While often prescribed for legitimate uses, there are an alarming number of college students engaging in prescription drug abuse. Why is this becoming so common?
Prescription Drug Abuse
Prescription drug abuse is defined as the non-medical use of prescription drugs, by either the individual to whom they were originally prescribed, or someone without a prescription. This phenomenon has become increasingly common in America, as prescription drugs are often easier to obtain, more pure, and more consistent in their effects than traditional street drugs. Among college students, this trend is on the rise, with 1 in 4 people between the ages of 18 and 20 having reported taking prescription drugs non-medically at least once in their life (NSDUH, 2008). There are 3 main classes of prescription drugs that are abused by college students, each one with their own dangers and reasons for being abused.
Opioid painkillers are one of the main culprits of prescription drug abuse within college campuses. Opioid painkillers work on the same brain systems as heroin. They work very well for pain relief, but have an extremely high potential for misuse as well as addiction. This is because opiates create artificial endorphins inside of the brain, the bodies “feel good” chemical. This leads to euphoric effects. Over continue use though, a dependence develops on the opiate to create these endorphins and the brain stops doing so naturally. This can be a recipe for disaster when the drugs are abused.
College students have easy access to these drugs, and often do not understand the pandora’s box they are opening when they begin to experiment with them. It is not uncommon for a friend to have access to some Vicodin or Percocet from a surgery or doctor, and give them to another student. They effects they produce are consistent and there is less stigma surrounding taking a pill that was prescribed by a doctor than abusing heroin bought from a street dealer. Along with their own intrinsic dangers though, many college students will abuse these pills with alcohol, highly increasing their lethality and danger.
Central Nervous System Depressants or Sedatives
The next class of prescription drugs that is highly abused among college students are CNS depressants, or sedatives. Drugs like benzodiazepines fall into this category. These drugs are commonly used to treat anxiety, sleeplessness and sometimes seizures. They are very easy to abuse because of the flood of dopamine that they release into a user’s brain. Over time, there are structural changes that occur inside of the user’s brain that make addiction harder to treat.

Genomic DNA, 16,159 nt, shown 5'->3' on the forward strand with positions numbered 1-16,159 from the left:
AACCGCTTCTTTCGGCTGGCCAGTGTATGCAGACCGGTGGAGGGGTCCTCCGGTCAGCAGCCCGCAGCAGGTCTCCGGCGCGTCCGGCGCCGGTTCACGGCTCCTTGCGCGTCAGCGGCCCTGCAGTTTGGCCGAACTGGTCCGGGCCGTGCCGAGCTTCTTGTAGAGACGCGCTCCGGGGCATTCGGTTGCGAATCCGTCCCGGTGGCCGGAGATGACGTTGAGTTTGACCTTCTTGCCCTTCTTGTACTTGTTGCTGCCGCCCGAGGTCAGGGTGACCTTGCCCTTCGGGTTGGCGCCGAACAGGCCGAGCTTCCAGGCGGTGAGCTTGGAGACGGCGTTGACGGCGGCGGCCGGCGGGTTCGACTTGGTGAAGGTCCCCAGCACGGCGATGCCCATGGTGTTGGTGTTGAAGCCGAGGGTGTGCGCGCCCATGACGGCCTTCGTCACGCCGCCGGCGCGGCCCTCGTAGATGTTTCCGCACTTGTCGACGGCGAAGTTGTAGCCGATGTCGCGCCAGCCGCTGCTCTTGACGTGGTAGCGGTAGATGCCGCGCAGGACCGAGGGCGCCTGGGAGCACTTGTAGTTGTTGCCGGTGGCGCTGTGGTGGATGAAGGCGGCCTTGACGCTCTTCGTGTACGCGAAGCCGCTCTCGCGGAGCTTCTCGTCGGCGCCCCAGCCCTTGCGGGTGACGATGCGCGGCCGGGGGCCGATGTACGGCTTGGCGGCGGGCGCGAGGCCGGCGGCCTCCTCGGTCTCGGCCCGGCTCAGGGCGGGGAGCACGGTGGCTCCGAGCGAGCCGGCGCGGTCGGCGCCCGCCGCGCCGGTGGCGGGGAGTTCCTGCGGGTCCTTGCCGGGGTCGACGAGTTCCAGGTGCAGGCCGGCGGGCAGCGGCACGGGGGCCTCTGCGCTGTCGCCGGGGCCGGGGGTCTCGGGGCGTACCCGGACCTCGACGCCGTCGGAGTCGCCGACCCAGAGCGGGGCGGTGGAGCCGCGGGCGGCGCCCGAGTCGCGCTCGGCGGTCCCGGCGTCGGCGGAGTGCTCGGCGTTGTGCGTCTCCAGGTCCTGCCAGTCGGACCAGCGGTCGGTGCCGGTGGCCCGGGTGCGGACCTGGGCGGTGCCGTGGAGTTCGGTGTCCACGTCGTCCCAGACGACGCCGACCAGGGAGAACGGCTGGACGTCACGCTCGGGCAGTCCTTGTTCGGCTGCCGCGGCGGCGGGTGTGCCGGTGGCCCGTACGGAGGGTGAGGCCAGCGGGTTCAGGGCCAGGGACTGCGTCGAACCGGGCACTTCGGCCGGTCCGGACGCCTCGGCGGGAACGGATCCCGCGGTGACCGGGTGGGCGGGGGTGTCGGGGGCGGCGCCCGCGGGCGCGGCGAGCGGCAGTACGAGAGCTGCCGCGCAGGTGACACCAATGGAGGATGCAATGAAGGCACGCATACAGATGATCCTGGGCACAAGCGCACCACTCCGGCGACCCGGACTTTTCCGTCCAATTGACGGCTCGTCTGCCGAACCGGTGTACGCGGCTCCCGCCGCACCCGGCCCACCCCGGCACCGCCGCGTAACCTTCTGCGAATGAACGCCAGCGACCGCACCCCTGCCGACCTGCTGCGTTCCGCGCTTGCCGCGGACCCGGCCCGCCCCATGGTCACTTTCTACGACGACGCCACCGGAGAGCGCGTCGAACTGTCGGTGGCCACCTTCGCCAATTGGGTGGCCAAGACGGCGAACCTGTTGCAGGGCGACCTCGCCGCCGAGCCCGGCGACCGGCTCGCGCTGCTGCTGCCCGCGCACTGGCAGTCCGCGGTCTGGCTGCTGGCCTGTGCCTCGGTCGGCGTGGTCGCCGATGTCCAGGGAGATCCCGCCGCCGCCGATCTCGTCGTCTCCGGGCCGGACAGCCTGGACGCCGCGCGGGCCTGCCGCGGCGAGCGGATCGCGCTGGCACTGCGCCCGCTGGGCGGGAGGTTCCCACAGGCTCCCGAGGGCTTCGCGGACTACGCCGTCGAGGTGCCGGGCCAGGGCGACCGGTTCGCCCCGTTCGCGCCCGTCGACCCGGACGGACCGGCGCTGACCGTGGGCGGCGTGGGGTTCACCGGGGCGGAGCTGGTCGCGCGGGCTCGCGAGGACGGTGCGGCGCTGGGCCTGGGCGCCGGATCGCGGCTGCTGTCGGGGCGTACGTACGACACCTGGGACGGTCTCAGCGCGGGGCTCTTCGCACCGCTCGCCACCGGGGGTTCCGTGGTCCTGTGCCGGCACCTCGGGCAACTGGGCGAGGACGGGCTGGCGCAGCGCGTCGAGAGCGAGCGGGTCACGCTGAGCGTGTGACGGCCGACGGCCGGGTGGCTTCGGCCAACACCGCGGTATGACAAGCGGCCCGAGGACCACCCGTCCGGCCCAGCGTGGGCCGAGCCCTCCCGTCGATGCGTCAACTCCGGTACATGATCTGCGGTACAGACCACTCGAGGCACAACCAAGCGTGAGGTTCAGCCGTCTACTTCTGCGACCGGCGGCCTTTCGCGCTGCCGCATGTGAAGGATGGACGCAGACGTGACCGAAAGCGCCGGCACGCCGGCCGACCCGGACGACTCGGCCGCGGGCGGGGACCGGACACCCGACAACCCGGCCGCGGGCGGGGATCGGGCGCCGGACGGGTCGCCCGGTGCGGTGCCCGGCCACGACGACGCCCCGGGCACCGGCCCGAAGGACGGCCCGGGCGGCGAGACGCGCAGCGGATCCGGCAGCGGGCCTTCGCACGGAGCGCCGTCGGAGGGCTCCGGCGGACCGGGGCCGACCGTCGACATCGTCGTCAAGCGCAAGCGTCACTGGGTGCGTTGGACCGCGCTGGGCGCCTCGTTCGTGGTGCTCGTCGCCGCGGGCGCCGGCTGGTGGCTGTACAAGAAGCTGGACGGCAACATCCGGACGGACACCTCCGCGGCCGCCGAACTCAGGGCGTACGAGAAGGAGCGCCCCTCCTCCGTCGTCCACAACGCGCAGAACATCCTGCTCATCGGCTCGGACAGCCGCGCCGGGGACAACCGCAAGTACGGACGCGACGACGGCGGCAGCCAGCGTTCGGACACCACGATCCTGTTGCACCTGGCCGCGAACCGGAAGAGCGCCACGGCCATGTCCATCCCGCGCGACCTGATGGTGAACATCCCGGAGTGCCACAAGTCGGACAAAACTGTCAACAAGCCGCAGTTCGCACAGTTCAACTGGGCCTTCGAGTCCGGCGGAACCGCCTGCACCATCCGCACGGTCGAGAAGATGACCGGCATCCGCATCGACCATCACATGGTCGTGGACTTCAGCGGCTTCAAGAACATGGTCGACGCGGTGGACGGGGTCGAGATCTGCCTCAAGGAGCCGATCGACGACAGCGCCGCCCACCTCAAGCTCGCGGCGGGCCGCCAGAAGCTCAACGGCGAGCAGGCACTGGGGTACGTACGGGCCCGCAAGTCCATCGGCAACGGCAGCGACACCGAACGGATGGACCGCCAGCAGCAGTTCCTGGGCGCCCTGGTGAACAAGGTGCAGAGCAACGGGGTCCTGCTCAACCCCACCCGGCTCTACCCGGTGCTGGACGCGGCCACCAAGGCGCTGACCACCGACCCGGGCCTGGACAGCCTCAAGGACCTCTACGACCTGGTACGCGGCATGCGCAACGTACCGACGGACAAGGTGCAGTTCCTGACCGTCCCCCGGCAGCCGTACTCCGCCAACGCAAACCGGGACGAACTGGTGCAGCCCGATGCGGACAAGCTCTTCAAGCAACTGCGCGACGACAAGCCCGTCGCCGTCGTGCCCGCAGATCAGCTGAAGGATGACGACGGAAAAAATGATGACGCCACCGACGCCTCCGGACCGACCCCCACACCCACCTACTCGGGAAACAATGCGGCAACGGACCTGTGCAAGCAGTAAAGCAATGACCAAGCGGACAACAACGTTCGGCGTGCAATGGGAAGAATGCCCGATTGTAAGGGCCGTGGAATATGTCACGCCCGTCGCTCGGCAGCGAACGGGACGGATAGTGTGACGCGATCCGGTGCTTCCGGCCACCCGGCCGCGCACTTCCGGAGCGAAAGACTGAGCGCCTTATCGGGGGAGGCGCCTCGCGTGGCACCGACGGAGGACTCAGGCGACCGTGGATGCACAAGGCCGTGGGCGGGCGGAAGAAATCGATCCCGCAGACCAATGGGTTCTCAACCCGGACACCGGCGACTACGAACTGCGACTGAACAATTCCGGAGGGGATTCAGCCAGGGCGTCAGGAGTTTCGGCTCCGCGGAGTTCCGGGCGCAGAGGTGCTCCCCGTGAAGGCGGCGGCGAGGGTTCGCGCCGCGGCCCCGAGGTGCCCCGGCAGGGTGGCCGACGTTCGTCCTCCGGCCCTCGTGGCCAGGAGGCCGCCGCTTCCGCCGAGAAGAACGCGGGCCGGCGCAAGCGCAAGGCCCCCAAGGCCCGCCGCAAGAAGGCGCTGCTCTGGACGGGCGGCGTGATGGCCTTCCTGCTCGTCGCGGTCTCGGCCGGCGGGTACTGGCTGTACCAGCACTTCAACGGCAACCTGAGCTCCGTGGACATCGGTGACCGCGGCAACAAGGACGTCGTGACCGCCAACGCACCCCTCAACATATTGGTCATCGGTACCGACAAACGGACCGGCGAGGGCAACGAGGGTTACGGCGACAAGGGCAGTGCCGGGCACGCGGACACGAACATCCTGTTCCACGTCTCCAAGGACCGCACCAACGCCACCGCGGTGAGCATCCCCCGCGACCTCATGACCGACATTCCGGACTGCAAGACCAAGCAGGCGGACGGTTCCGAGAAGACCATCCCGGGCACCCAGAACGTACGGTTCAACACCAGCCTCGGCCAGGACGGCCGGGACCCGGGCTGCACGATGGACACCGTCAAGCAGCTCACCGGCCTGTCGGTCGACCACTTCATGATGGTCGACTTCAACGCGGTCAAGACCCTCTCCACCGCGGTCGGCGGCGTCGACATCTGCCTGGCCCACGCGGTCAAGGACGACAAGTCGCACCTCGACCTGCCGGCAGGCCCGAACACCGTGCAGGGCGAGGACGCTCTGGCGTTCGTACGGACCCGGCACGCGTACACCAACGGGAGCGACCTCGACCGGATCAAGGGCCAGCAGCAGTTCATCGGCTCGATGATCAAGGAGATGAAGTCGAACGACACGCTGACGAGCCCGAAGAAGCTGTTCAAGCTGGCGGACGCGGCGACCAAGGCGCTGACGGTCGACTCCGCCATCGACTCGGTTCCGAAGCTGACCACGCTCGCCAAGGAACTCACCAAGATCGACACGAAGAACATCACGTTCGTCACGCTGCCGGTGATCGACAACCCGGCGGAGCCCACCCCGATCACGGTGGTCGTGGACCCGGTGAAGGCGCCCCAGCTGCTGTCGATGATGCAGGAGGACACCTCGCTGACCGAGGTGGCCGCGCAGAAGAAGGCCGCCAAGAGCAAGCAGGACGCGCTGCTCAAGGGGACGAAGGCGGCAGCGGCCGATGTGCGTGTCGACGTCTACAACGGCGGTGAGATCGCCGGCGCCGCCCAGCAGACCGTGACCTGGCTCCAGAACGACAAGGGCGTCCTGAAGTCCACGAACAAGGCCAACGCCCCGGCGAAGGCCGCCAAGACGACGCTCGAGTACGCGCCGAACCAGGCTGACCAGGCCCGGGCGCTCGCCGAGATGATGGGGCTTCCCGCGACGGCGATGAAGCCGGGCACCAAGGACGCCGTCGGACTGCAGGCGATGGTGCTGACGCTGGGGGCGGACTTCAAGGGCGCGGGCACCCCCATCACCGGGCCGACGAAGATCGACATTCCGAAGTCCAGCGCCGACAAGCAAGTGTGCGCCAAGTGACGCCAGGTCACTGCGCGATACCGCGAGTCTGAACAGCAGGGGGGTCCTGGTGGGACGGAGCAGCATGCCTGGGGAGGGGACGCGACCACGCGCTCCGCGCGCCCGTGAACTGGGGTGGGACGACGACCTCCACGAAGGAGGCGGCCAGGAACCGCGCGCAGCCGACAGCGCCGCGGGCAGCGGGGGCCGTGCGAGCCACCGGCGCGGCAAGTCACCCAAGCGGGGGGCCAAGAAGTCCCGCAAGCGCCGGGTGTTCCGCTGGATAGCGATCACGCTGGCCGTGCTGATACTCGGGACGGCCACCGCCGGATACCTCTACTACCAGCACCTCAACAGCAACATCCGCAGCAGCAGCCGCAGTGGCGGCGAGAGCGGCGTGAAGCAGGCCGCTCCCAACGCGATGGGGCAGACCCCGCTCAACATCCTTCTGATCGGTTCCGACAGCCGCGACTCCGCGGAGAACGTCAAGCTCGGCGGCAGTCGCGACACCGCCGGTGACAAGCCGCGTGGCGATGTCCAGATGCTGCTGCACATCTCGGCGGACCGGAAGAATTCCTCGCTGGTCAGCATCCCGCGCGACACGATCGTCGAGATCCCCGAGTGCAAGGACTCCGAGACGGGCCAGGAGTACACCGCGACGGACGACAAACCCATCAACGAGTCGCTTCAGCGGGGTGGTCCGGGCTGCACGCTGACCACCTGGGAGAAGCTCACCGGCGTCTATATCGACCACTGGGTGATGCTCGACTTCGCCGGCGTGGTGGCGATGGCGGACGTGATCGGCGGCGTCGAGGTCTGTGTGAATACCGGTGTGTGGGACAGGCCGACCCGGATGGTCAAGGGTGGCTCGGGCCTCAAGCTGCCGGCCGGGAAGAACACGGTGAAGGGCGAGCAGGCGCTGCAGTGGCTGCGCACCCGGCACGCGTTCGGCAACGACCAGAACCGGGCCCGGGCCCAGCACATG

Many college students are experiencing a new level of stress and pressure for the first time in their lives when they begin school. Psychiatrists will prescribe benzodiazepines like Valium and Xanax to treat these anxiety symptoms, and they will work very well initially. Over time though, the user becomes dependent on them without ever working through the underlying issues that contribute to the anxiety. This sets them up for failure. The drugs are also abused because of the decrease in inhibition which they cause and the euphoria that they produce – effects that are both multiplied and made potentially deadly when combined with alcohol. Combining benzodiazepines with alcohol dramatically increases the chances for death. Like opiates, these drugs are easily accessible by students who can share prescriptions and purchase unused pills from each other.
Prescription drug abuse is also extremely common with stimulants. This is perhaps the most popularized and common form of prescription drug abuse on college campuses. Commonly used to treat ADHD and narcolepsy, stimulants like Ritalin and Adderall can be both habit forming and dangerous. They work differently than the other two drug types mentioned in that rather than depressing, they excite the central nervous system. They also produce a flood of dopamine that can make users feel extremely euphoric and focused, and remove the feeling that one needs to sleep or eat. This makes them very popular among college students for preparing for tests, staying up late working, and trying to contend with the heavy workload that comes with higher education. Unfortunately, they are also very dangerous.
Stimulants increase blood pressure, cause depression, can lead to malnourishment and cause heart palpitations. Many college students see other students taking them with seeming impunity however, staying up for marathon study sessions and appearing highly focused in classes. When a dependence on them develops though, the physical effects take a heavy toll and students reach a point where they begin relying on them to perform.
Part of the problem is that within many college communities, misusing these types of prescriptions drugs has become socially acceptable within students. Without raising awareness of the dangers associated with these drugs and changing the social view on them, they will continue to be abused. These drugs are dangerous and many college students come to believe that they are necessary to be successful and that it is ok to use them to party, as long as they stay away from street drugs. The reality is, these drugs are just as dangerous and often more potent than drugs found on the streets. Do you have any experience with prescription drug abuse in college that you would like to share? Leave us a comment below!